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Earn Your Happy Ending: Table Top Games
  • Promethean: The Created is the only game in the New World of Darkness to have anything approaching a predefined "happy ending"... but as this is the World of Darkness, it's a long road to hoe. Prometheans get some of the worst Blessed with Suck of all supernatural types — they come into existence in adult bodies with undeveloped minds, their very nature makes humans flip out and want to kill them over time, the very earth rejects them, and since they're so rare (for obvious reasons), it's hard for them to band together in groups. But as they're unfinished works, they can undertake a long and arduous Pilgrimage to figure out what humanity is... and, in doing so, become human themselves.
    • Vampire: The Requiem has Golconda, which similarly allows a vampire to escape their state — although into what is vaguely defined. It's arguably even worse, though. On top of having similarly stringent requirements to actually obtain, it's entirely within the Storyteller's power to rule Golconda doesn't actually exist and you've just been wasting your time — unlike becoming human in Promethean which is a core part of the game's premise.
    • The worlds of Changeling or Mage don't have quite as defined a "happy ending", but the games stress over and over that despite all the doom and gloom, there is a very real chance that a Changeling CAN reconcile their trauma and live out their lives in relative peace, and that Mages truly CAN make the world a better place if they avoid the pitfalls of hubris.
    • Mummy: The Curse turns out to be the second NWOD game to offer a possible "happy ending". The Arisen can seek Apotheosis, reclaiming their freedom, their selfhood, and their memories from the Judges.
  • Wraith The Oblivion was, in many ways, the precursor to Promethean, only even darker. Right, so you're stuck in a decaying afterlife with the foot soldiers of Oblivion, a power-mad undead empire that would just as soon ask for your vote as melt your corpus down to fill the treasury, and a voice inside your head trying to convince you to give it all up and tear the world down. But if you can remember what made you human and come to terms with the ties that bind you to this world, you're free to move on to the true afterlife.
  • The Time of Judgment, the series of supplements that originally finished the Old World of Darkness lines, included multiple scenarios where the players have the chance to overcome the World Half Empty and earn their happy ending (for themselves and for the world, even).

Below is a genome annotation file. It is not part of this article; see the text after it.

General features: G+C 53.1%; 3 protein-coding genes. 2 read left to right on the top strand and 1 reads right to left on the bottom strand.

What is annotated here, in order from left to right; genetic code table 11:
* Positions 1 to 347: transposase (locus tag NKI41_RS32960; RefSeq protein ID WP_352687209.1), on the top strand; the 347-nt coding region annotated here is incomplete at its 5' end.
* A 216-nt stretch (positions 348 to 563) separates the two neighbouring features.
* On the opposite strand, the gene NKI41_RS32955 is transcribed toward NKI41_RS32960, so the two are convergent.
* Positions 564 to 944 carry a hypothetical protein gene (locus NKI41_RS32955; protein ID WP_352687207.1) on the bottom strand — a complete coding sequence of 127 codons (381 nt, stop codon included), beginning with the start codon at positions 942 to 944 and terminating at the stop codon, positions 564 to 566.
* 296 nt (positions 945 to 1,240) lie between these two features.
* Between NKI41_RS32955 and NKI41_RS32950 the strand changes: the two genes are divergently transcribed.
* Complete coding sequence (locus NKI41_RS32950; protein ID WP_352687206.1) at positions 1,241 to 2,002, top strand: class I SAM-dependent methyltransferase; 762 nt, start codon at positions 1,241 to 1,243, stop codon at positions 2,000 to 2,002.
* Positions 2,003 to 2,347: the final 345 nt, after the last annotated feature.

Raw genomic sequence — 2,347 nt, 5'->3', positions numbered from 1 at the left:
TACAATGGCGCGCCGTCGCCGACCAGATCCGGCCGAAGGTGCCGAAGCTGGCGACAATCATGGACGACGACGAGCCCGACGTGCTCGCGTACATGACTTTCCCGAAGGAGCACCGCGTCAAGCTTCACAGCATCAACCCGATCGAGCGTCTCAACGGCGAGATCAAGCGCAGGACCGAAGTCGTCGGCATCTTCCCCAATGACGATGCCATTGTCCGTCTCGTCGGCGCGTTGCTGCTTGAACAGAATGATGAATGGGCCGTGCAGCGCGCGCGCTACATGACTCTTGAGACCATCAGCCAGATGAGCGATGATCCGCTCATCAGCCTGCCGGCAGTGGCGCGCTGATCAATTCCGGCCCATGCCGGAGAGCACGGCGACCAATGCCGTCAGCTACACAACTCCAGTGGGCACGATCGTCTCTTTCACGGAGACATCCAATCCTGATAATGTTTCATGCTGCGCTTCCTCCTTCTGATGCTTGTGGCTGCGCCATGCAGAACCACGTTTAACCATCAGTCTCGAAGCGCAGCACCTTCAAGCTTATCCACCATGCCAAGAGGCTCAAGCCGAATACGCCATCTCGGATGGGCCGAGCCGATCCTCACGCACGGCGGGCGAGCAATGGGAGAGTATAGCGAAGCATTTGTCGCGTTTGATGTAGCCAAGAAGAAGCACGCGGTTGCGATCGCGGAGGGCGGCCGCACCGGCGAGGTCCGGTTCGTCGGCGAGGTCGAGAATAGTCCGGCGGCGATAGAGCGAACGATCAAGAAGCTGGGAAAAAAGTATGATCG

• In Wormwood, one potential resolution for a Vampire: The Masquerade game, the player characters are offered a shot to atone and seek redemption as God judges the ultimate fate of all vampires. That is, if they can last 40 nights without succumbing to their beastly nature...
    • Judgment, a scenario for Mage: The Ascension, covers the last moments of reality. The players will be entrusted with the means to save the world from total destruction... But in the path to achieve this goal, terrible secrets will be revealed, friends will turn again each other, institutions will collapse, nations will be thrown into anarchy, monsters will be freed to roam and feed, and millions upon millions will die. There will be too many chances to fail as magical wars ravage around them, cosmic forces hunt after them and inner weakness and flaws will surface to haunt them... But, if they fight for everything and manage to fix the error that made the world a world of darkness, all of humanity will be freed from the shackles of doubt and disbelief and Ascend. Hard to ask for a happier ending for the entire universe.
    • There are a number of scenarios for Werewolf: The Apocalypse where the much-feared Apocalypse comes to pass... and just as many that say, "If you knuckle down, atone for past sins, and strike true, you will win against the Wyrm." The 20th Anniversary edition reinforces this, with a comic where the Prophecy of the Phoenix (the account describing the Apocalypse) is reiterated... only for a new clause to appear, effectively saying, "But if you stand and fight instead of wallowing in hopelessness, who knows what'll happen."
  • Exalted has The Return of the Scarlet Empress — a campaign detailing the culmination of the Reclamation Conspiracy. The final climax includes the Ebon Dragon, the Yozi who created the concepts of misery, vice, cowardice and evil, returning to Creation and attempting to install himself as a fundamental aspect of Creation. The Exalted heroes, unlike the time when they combined their heroism and strength to defeat the Primordials, are shattered and turned against each other. The Solar Exalted, the most mighty of all, are only young and weak. Creation has been ravaged for decades by the demonic forces of Hell... But if the Exalted stand against the Yozi and fight with all their might, they might — might — defeat the invaders and protect Creation from another apocalypse. But it will be a bloody fight where giving up seems to be the comfortable and sensible option...
    • This is Exalted as a whole. The challenge isn't saving the world from horrible monsters, it's saving the world from yourself and/or making it a place worth saving.
  • Feng Shui models itself on Hong Kong action movies. And as anyone who's seen a Hong Kong action movie knows, the heroes are not guaranteed to win the day or get out of things alive — in fact, tragic endings are rather common in Hong Kong cinema. So while happy endings are indeed possible in the world of Feng Shui, you're going to have to go through hell to get them.

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